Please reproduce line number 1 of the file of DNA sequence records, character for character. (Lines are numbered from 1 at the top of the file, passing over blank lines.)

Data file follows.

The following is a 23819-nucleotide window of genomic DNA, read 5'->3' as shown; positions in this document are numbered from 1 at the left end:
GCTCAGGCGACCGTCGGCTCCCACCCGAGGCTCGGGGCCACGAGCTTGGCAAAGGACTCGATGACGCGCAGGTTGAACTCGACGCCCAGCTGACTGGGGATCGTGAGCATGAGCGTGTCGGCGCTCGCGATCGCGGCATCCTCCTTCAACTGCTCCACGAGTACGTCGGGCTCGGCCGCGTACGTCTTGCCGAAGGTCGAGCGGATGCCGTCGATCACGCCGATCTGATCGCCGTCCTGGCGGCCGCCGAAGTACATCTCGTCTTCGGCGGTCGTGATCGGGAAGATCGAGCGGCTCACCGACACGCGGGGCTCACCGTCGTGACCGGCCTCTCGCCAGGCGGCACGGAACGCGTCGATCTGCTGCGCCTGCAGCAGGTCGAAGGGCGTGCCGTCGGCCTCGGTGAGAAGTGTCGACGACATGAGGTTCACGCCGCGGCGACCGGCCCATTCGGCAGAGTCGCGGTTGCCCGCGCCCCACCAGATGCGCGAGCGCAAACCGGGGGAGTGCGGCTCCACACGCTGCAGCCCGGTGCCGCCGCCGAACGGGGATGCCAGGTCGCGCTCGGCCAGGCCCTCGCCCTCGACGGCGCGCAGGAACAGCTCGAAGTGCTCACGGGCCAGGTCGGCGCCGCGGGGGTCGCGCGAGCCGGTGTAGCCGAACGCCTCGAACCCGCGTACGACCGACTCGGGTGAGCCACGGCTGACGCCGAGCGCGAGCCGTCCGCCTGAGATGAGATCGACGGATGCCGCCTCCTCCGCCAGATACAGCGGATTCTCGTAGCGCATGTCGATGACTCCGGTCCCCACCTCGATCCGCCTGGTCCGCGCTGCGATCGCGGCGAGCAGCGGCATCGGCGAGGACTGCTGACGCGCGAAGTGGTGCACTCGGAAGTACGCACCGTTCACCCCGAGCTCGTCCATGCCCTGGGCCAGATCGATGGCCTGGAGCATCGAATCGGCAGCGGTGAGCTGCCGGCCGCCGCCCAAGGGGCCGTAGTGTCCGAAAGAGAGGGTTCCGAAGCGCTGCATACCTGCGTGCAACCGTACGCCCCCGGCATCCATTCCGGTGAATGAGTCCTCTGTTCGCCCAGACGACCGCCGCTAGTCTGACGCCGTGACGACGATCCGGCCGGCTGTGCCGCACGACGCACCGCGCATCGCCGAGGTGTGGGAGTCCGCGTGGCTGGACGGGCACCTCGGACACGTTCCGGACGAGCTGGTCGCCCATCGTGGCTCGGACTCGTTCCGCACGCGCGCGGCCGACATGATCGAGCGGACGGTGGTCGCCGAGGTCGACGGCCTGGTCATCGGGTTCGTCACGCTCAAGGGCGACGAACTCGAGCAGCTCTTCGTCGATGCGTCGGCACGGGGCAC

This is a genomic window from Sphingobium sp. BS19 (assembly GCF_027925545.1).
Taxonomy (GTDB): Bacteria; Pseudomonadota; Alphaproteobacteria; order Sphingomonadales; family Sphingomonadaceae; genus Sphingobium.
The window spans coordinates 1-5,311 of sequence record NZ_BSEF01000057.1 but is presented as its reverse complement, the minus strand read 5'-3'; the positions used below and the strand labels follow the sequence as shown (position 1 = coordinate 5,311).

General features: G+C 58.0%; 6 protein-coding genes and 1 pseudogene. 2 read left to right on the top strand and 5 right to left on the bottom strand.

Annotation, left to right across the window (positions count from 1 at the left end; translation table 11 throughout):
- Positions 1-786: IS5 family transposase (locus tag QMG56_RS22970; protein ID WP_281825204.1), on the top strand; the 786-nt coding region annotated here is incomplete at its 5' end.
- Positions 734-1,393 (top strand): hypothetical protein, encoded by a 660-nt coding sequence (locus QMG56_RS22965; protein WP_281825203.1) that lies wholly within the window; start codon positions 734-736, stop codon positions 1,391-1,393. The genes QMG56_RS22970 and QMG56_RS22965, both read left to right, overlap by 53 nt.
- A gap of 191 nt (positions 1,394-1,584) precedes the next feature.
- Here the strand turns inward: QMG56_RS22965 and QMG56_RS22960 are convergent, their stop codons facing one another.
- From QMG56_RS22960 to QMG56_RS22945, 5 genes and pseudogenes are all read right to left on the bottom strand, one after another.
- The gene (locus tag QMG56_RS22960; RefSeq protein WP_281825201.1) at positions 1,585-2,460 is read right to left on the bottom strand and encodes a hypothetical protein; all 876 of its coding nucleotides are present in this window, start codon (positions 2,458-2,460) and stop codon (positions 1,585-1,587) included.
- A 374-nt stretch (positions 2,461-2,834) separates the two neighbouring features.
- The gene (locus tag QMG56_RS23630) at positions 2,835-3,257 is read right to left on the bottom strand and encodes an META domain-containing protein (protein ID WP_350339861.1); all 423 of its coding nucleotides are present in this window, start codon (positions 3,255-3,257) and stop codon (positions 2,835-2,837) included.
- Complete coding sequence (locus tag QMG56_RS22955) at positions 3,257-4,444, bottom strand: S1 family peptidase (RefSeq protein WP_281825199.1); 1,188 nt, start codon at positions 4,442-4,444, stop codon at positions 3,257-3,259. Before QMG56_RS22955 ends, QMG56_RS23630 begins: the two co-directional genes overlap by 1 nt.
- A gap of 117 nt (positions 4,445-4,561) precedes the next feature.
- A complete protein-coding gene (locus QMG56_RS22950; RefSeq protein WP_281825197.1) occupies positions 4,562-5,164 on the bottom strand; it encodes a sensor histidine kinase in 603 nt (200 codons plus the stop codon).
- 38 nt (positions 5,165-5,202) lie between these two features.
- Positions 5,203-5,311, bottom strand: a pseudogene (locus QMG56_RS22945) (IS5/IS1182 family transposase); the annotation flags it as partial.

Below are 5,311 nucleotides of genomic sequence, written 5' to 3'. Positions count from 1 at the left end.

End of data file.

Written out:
The following is a 23819-nucleotide window of genomic DNA, read 5'->3' as shown; positions in this document are numbered from 1 at the left end: